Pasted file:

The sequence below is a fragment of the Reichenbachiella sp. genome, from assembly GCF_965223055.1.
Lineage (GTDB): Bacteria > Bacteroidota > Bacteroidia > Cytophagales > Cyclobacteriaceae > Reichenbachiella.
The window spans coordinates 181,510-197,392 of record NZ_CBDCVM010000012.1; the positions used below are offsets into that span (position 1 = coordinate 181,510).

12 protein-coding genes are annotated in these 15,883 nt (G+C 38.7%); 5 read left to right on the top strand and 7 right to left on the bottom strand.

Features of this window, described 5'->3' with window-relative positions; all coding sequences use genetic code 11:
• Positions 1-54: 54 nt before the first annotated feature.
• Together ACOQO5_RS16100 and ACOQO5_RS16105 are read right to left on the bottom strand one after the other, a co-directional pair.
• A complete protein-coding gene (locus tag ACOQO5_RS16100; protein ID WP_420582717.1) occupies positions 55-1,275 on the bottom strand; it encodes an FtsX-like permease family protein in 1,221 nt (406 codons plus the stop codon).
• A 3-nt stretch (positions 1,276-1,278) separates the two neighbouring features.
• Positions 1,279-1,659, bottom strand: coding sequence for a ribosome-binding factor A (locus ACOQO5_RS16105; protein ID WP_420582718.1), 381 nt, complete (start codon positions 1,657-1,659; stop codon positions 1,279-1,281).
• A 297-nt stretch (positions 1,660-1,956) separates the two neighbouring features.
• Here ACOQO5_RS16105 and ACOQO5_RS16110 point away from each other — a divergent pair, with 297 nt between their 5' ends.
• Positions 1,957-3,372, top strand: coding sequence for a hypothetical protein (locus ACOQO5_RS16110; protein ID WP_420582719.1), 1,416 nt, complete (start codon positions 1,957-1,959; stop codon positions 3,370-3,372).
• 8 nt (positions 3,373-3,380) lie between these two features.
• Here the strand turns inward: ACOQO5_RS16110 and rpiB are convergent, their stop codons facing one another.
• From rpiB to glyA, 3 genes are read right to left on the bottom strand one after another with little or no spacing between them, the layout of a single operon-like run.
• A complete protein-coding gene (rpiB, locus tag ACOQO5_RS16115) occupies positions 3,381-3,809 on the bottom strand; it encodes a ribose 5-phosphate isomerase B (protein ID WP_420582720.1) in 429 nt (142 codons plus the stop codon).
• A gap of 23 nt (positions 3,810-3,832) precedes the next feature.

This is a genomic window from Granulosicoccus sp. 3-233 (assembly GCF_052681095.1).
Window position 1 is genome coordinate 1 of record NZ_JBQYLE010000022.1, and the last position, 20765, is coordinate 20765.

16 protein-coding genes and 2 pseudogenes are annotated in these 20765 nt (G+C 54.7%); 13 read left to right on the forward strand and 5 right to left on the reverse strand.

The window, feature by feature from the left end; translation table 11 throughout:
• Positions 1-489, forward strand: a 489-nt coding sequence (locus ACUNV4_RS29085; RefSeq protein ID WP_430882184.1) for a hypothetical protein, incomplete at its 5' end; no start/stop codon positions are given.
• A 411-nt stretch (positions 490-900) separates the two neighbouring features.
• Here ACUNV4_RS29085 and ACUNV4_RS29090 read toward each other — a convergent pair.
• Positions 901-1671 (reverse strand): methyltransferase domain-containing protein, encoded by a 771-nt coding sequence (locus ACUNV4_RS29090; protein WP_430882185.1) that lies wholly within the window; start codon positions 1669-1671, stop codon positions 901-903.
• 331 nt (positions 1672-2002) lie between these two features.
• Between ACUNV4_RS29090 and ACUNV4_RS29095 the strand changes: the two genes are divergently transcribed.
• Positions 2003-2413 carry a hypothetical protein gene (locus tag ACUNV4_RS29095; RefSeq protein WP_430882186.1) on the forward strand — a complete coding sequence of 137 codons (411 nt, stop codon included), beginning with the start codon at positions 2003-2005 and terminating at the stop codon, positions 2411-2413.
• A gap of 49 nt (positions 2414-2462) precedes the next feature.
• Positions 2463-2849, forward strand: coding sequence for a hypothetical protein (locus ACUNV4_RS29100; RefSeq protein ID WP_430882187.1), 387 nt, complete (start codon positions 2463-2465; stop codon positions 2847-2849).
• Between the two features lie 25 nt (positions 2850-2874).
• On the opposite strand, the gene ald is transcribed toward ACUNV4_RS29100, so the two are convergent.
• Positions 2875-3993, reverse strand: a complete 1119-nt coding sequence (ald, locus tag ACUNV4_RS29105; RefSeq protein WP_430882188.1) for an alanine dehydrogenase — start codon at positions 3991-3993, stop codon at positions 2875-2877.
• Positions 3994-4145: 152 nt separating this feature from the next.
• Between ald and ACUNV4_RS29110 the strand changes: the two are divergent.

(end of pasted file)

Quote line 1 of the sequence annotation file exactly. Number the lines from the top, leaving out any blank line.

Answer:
The sequence below is a fragment of the Reichenbachiella sp. genome, from assembly GCF_965223055.1.